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In this paper I will offer some new insights on the lease terminology in classical Athens, while dealing with the structure and purpose of the Piraeus decree concerning the lease (misthosis) of the deme theatre in 324/3 (Agora XIX L13).

The exemplary re-edition by Stroud (1974) has enlightened many aspects of this inscription, but its structure and purpose are still debated, due to the non-univocal terminology employed in the text (Behrend 1970). While the agreement under which the Piraeus deme rents out the theatre is called a lease (misthosis), the four entrepreneurs signing the agreement are not calledlessees(misthosamenoi), as we might expect, but purchasers(priamenoi and onetai). This seems to conflict with the common Attic usage (e.g. Xenoph. Vect. 4.19), where one usually rents (misthousthai) public properties, such as plots of lands, houses, etc., but buys (oneisthai, priasthai) the right to collect public revenues, exploit mines, etc. As there are some exceptions to this usage in the sources, some scholars have concluded that the two terminologies were completely interchangeable (Rosivach 1992) or indifferently employed (Harrison 1968; Csapo 2007).

Even though the analysis of these exceptions shows that the two terminologies can be applied to the same object (e.g. quarries in SEG 28, 103, mines in Dion. Hal. Din. 13), I will argue that each of them is employed to stress a different aspect of the action involved. The sale terminology stresses the fact that the entrepreneur, as a purchaser, has bought the right to exploit the property; the lease terminology points to the conditions of acquisition and enjoyment of the property by the entrepreneur, as a lessee. The difference between the two is also proved by their not completely overlapping usage: the renting of such properties as lands, quarries, and mines can be perceived as the purchasing of the right to exploit them, but the purchase of the right to collect taxes, for example, cannot be defined as «renting» the collection of taxes. In the light of this argument I will propose also a slightly different interpretation of the passage of the Aristotelian Athenian Constitution (47.2) concerning the duties of the public sellers (poletai).

The Piraeus decree did not merely relate the decision of the deme to rent out the theatre, but explained also the terms of the contract (synthekai) under which the entrepreneurs were bound to operate. I will argue that these terms are completely in line with the conditions usually attached to lease agreements; moreover, as the contract included some building works the entrepreneurs had to perform, I will show that the decree contained also the building specifications for these works (a fine parallel to this structure being the Attic decree IG I³ 84).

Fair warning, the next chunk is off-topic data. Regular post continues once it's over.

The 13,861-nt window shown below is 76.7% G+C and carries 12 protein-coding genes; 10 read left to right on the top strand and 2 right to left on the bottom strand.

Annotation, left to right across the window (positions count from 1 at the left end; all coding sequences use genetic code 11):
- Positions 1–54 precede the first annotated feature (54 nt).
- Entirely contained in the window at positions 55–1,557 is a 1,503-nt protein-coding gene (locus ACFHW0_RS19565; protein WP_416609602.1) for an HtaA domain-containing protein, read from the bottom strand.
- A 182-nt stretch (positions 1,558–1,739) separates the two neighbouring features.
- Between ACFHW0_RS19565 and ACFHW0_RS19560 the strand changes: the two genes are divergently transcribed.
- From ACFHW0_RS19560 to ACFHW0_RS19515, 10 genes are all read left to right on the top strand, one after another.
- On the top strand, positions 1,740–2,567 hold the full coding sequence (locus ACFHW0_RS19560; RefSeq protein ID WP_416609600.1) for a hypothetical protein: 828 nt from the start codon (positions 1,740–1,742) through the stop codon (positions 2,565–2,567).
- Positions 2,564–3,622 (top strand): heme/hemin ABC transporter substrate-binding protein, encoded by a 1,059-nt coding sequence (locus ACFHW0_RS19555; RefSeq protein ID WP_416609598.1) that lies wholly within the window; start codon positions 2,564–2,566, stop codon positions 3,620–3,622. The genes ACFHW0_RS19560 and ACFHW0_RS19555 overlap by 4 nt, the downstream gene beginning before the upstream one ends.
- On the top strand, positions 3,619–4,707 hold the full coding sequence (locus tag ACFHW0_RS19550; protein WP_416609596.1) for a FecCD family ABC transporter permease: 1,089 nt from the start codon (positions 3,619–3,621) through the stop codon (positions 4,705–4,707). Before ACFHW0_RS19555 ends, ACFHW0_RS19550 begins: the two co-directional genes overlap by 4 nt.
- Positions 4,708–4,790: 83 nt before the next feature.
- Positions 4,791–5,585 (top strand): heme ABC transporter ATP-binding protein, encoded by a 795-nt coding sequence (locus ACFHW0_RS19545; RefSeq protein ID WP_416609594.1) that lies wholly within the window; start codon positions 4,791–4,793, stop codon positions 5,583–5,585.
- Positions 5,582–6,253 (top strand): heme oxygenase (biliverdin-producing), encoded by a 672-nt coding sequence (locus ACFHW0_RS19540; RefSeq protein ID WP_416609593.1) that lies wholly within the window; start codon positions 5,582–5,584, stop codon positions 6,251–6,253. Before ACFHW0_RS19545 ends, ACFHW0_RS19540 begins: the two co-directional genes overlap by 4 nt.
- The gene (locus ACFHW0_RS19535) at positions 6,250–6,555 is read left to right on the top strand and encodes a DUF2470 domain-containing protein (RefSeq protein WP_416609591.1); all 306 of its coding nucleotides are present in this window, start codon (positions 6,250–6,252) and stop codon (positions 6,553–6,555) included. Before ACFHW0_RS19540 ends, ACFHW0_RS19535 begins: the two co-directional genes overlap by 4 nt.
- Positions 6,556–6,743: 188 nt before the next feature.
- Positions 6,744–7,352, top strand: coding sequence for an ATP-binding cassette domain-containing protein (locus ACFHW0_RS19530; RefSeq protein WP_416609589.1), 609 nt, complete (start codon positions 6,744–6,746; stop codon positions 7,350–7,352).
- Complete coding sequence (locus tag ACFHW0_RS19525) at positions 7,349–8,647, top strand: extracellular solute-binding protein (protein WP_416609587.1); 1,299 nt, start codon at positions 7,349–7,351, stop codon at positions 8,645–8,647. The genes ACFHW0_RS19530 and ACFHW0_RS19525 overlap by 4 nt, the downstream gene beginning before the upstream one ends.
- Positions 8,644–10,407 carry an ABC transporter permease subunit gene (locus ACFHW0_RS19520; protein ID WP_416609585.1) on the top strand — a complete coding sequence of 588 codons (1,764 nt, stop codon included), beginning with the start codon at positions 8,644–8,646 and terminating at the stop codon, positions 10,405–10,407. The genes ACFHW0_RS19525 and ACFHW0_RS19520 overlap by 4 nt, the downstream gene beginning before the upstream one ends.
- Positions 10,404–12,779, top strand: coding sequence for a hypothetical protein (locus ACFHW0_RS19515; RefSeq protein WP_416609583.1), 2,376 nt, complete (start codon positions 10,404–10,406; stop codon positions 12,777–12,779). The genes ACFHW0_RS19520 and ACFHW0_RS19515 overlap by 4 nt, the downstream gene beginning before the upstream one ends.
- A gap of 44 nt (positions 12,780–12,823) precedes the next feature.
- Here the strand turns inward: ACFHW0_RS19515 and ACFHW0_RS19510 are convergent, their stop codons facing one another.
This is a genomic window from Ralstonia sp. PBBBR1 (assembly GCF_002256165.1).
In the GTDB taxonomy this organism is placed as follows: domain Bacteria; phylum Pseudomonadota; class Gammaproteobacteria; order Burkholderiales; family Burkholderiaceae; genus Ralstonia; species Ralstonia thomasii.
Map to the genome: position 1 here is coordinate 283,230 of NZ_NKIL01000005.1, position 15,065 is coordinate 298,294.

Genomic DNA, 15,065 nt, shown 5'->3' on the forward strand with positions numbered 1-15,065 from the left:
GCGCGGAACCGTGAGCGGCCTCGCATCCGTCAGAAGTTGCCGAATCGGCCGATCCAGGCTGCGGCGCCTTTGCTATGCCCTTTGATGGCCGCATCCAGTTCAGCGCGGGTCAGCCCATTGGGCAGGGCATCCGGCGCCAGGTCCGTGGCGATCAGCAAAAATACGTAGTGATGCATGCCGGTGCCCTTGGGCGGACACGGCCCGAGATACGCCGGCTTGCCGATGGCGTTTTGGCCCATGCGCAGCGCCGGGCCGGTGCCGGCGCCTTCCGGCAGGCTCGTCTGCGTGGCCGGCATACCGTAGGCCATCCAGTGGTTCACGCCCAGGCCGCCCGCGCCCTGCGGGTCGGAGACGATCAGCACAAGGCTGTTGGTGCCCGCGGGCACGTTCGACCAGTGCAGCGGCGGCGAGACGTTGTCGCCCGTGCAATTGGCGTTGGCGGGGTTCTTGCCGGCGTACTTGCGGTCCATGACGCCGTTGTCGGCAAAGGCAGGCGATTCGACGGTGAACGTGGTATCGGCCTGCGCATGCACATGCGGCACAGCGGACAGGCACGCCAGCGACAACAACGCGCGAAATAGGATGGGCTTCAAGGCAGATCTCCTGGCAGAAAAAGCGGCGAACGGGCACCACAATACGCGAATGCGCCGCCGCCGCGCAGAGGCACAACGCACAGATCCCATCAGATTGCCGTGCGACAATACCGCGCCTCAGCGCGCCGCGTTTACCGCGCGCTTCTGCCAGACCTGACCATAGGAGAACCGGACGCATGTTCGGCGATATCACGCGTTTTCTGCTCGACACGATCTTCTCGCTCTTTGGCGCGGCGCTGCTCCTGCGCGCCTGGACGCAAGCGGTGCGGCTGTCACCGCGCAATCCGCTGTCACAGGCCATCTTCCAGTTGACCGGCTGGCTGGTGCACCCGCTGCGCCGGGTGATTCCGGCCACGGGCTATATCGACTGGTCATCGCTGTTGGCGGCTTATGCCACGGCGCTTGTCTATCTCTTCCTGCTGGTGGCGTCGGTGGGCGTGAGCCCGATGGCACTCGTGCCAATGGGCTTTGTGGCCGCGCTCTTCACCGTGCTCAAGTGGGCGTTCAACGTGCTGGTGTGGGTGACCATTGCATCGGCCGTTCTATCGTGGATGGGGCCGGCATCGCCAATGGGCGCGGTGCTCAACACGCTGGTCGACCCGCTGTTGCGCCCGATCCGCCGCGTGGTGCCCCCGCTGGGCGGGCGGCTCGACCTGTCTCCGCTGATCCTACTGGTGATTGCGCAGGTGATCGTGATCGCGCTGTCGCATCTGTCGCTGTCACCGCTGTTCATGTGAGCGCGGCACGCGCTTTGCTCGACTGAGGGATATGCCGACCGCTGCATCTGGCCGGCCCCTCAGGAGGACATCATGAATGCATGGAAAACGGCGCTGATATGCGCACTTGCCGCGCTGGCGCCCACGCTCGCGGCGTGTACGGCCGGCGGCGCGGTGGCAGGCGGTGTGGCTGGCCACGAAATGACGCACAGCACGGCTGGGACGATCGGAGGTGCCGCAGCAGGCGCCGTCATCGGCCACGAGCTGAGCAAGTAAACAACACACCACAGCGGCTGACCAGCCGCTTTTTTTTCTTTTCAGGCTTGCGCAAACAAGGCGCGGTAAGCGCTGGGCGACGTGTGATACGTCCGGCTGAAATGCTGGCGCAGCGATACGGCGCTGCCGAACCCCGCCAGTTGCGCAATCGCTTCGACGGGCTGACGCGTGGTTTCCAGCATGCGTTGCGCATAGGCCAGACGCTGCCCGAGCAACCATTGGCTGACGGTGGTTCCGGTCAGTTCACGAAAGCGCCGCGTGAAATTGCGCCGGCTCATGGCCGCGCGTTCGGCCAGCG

The complexity of the structure must not divert the attention from the nature and purpose of the agreement. The four entrepreneurs are correctly described as the purchasers of the theatre, because at the cost of 3300 drachmas (ll. 29-31) they bought the right to exploit the theatre, i.e. the right to collect the admission fees paid by the spectators (ll. 9-11). The agreement, however, can be correctly described also as a lease, whose attached conditions, concerning the acquisition and enjoyment of the theatre, were listed in the decree. The presence of building works does not qualify the contract as a different form of agreement, e.g. a contract for services (Papazarkadas 2007), or a kind of liturgy, where the purchasers were unlikely to be recompensed by the admission fees (Walbank 1991). Maintenance works were frequently included in lease contracts without alterations to the nature of the agreement; even though the agreement was meant to ensure the deme with a settled income, while providing for the upkeep of the theatre, this does not imply that building works were its main purpose, or that the purchasers did not make a profit from the whole operation.


  • D. Behrend, Attische Pachturkunden, Munich 1970, 86-88.
  • C. Carusi, Alcune considerazioni sulle syngraphai ateniesi del V e del IV secolo a.C., ASAA, s. III, 6/I (2006), 11-36, esp. 20-21, n. r.
  • E.Csapo, The Men Who Built the Theatres: Theatropolai, Theatronai, and Arkhitektones, in P. Wilson (ed.), The Greek Theatre and Festivals, Oxford 2007, 87-115, esp. 90-94.
  • N. Papazarkadas, Four Attic Deme Documents Revisited, ZPE 159 (2007), 155-177, esp. 167-168.
  • R. Stroud, Three Attic Decrees, CSCA 7 (1974), 290-298, n. 3.
  • M.B. Walbank, Agora XIX. Leases of Public Lands, Princeton 1991, 194-195, n. L13.

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